Chelsey Perkins grew up in Crosslake and is a graduate of Pequot Lakes High School. She earned her Bachelor's degree in professional journalism from the School of Journalism and Mass Communication at the University of Minnesota - Twin Cities. Perkins has interned at the Lake Country Echo and the Rochester and Austin Post-Bulletins and also worked for the student-run Minnesota Daily newspaper as a copy editor and columnist during college. She went on to intern at Utne Reader magazine, where she was later hired as the research editor. Before joining the Brainerd Dispatch, Perkins worked as a staff writer for the Pineandlakes Echo Journal.
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In 1975, a young man madly in love with his future wife made a lofty promise to her that at the time seemed nearly impossible to keep. Having just purchased wedding rings at a Fargo mall, the couple stopped in a nearby music store where Kristil McDonald gravitated toward the grand pianos on display. One day, she wanted one of these beautiful pianos, she told her soon-to-be husband John McDonald. "I can see that she just fell in love with this piano," John said. "I'm practically penniless, but I looked down at her and said, 'I promise I'll buy you one someday.' ...
The power lines servicing a rural Pine River farm must be replaced by Brainerd electrical cooperative Crow Wing Power, a Cass County judge ordered earlier this month. Judge Jana M.
Recycling at the landfill is about to cost Crow Wing County one-third more than anticipated this year. The Crow Wing County Board on Tuesday, March 24, approved a change to the county's contract with Garrison Disposal/Nisswa Sanitation, allowing the company to increase its rates per collection by $100, from $215 to $315. In a Feb. 24 letter to Doug Morris, solid waste coordinator, the company cited costs associated with providing the service as the driving factor for requesting the increase in fees. Paul B.
Crow Wing County will host an informational meeting for property owners living along Ditch 13, an agricultural ditch built more than a century ago that some residents say should be cleared of debris. The Crow Wing County Board voted Tuesday, March 24, to host the meeting after it received a petition asking the county to clean out Ditch 13.
The Crow Wing County Board approved a plan Tuesday, Feb. 10, to combat aquatic invasive species (AIS) in 2015 using state funds designated last legislative session. Of the $10 million state legislators set aside to fund AIS prevention and decontamination efforts, Crow Wing County received $450,473.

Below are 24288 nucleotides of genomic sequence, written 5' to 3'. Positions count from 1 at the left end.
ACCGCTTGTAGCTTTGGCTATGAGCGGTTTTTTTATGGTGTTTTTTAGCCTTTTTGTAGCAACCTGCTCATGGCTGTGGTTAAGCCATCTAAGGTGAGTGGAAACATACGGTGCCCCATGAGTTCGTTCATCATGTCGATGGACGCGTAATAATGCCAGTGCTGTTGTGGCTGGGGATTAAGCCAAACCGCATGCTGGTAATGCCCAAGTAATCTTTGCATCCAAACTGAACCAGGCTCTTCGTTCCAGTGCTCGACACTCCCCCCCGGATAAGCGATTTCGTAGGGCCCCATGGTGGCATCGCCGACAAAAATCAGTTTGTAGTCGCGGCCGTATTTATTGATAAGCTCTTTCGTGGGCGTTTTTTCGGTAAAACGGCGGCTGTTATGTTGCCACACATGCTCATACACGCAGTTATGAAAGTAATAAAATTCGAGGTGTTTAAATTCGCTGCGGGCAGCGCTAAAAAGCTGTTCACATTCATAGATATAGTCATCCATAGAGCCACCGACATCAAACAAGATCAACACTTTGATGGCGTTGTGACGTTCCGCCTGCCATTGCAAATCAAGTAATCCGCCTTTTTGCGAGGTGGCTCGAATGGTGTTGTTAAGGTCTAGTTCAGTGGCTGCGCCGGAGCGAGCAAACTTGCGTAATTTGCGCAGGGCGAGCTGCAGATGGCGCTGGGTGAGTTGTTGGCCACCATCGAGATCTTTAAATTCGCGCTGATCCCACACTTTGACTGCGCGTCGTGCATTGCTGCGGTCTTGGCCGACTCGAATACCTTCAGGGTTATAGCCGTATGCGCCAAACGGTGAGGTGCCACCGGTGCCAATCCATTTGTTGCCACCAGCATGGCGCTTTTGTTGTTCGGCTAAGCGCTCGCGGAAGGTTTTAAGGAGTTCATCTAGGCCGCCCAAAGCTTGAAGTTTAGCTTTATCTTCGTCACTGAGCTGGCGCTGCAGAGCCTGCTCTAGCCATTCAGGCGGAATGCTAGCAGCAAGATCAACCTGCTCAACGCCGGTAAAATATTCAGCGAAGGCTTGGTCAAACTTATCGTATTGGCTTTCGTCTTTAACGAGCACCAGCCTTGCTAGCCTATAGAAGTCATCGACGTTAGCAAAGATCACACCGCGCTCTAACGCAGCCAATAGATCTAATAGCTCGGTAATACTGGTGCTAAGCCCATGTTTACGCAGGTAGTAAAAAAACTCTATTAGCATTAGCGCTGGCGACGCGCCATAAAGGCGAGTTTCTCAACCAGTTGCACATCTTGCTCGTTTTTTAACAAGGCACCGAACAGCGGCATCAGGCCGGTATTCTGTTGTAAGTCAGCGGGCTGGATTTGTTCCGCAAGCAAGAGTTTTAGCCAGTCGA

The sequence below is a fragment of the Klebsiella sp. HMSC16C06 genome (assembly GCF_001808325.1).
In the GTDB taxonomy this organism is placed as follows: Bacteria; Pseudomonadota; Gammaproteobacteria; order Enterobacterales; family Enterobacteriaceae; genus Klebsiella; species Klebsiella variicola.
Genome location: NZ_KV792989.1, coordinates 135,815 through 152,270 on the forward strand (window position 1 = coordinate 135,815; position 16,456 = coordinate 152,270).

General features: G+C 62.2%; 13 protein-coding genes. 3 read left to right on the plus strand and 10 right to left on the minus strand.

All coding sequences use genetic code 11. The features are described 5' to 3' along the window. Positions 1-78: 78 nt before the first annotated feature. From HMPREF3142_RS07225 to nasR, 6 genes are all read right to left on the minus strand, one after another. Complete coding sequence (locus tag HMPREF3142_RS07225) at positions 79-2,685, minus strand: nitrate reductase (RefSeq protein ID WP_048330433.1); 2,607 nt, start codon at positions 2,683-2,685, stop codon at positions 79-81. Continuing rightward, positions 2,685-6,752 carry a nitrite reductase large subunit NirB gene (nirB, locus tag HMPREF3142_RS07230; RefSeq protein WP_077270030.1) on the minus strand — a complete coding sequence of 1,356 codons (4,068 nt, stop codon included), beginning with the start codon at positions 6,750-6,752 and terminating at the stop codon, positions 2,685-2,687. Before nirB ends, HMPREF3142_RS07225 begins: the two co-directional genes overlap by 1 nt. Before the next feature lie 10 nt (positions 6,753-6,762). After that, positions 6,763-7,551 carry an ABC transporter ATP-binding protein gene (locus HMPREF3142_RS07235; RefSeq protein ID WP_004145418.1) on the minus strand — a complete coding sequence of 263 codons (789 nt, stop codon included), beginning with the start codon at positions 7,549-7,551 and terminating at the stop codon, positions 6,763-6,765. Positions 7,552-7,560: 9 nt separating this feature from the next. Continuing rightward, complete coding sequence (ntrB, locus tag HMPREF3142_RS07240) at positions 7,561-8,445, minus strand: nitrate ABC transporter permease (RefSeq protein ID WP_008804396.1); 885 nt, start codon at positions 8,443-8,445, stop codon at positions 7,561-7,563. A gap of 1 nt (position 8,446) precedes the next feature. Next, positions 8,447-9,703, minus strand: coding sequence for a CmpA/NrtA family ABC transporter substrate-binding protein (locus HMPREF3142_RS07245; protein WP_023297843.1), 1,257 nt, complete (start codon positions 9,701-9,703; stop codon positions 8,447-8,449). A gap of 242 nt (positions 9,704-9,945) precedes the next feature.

Crow Wing County paid county board members $14,500 in per diem disbursements last year, up nearly $2,000 from 2013. In addition to the base salary of $28,051, county commissioners may also submit for per diem, or $50 for each additional public meeting attended, along with expenses related to travel, including food, lodging and mileage expenses. Based upon that rate, the five commissioners reported attending 290 meetings beyond their regularly scheduled meetings.
There will be no new trial in the case of stray voltage impacting a Pine River dairy farm operation, a Cass County judge ruled Wednesday, Jan.
Nearly 60 years ago on a stiflingly hot summer day in Montgomery, Ala., a young preacher spoke to his congregation on the importance of conquering self-centeredness. "An individual has not begun to live until he can rise above the narrow horizons of his particular individualistic concerns to the broader concerns of all humanity," the man said. That man and his legacy were honored Monday, Jan. 19, both nationally and locally as part of Martin Luther King Jr.
There will be no new trial in the case of stray voltage impacting a Pine River dairy farm operation, a Cass County judge ruled Wednesday. Lawyers for Brainerd electrical cooperative Crow Wing Power, which last October was ordered to pay Randy and Peggy Norman $6.3 million in economic and nuisance damages, sought a new trial, claiming irregularities in the court proceedings, misconduct and excessive damages. For nearly 20 years, the Normans claimed to have experienced mysterious health issues with their dairy herd that eventually led them to shutter their business in 2012, following privately
Fulfilling a campaign promise, County Recorder-elect Mark Liedl entered into an agreement with the Crow Wing County Board on Tuesday, Dec. 30, to retain his role as land services director while eliminating the recorder's salary from the county budget. The move, which will save the county $107,096 in salary and benefits, will translate into a reduction in the property tax levy next year, said Tim Houle, county administrator. "If you're going to reduce expenses, you're still going to bring in the same amount of fees presumably," Houle said.